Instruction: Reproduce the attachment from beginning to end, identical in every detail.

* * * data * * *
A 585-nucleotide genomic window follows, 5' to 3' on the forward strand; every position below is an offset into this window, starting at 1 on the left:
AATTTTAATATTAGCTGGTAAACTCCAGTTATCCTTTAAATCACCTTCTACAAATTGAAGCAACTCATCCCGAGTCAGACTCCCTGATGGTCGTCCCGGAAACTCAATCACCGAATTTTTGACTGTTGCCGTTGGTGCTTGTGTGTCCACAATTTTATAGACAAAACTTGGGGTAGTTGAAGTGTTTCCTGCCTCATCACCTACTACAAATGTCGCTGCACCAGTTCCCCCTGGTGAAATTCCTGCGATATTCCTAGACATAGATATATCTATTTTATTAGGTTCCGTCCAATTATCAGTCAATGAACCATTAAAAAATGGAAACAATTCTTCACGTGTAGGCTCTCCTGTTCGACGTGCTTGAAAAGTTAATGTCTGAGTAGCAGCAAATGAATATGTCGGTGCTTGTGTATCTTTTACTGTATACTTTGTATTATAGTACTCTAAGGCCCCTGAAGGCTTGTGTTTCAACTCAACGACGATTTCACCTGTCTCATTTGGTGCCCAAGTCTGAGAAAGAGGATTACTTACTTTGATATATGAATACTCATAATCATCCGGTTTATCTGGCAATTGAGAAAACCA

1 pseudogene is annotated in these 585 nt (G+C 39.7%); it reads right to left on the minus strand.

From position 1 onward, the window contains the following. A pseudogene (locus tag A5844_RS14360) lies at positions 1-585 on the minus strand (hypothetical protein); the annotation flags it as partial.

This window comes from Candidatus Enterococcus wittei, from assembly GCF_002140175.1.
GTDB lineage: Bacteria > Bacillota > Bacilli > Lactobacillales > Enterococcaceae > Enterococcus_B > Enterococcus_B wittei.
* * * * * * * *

A 585-nucleotide genomic window follows, 5' to 3' on the forward strand; every position below is an offset into this window, starting at 1 on the left:
AATTTTAATATTAGCTGGTAAACTCCAGTTATCCTTTAAATCACCTTCTACAAATTGAAGCAACTCATCCCGAGTCAGACTCCCTGATGGTCGTCCCGGAAACTCAATCACCGAATTTTTGACTGTTGCCGTTGGTGCTTGTGTGTCCACAATTTTATAGACAAAACTTGGGGTAGTTGAAGTGTTTCCTGCCTCATCACCTACTACAAATGTCGCTGCACCAGTTCCCCCTGGTGAAATTCCTGCGATATTCCTAGACATAGATATATCTATTTTATTAGGTTCCGTCCAATTATCAGTCAATGAACCATTAAAAAATGGAAACAATTCTTCACGTGTAGGCTCTCCTGTTCGACGTGCTTGAAAAGTTAATGTCTGAGTAGCAGCAAATGAATATGTCGGTGCTTGTGTATCTTTTACTGTATACTTTGTATTATAGTACTCTAAGGCCCCTGAAGGCTTGTGTTTCAACTCAACGACGATTTCACCTGTCTCATTTGGTGCCCAAGTCTGAGAAAGAGGATTACTTACTTTGATATATGAATACTCATAATCATCCGGTTTATCTGGCAATTGAGAAAACCA

1 pseudogene is annotated in these 585 nt (G+C 39.7%); it reads right to left on the minus strand.

From position 1 onward, the window contains the following. A pseudogene (locus tag A5844_RS14360) lies at positions 1-585 on the minus strand (hypothetical protein); the annotation flags it as partial.

This window comes from Candidatus Enterococcus wittei, from assembly GCF_002140175.1.
GTDB lineage: Bacteria > Bacillota > Bacilli > Lactobacillales > Enterococcaceae > Enterococcus_B > Enterococcus_B wittei.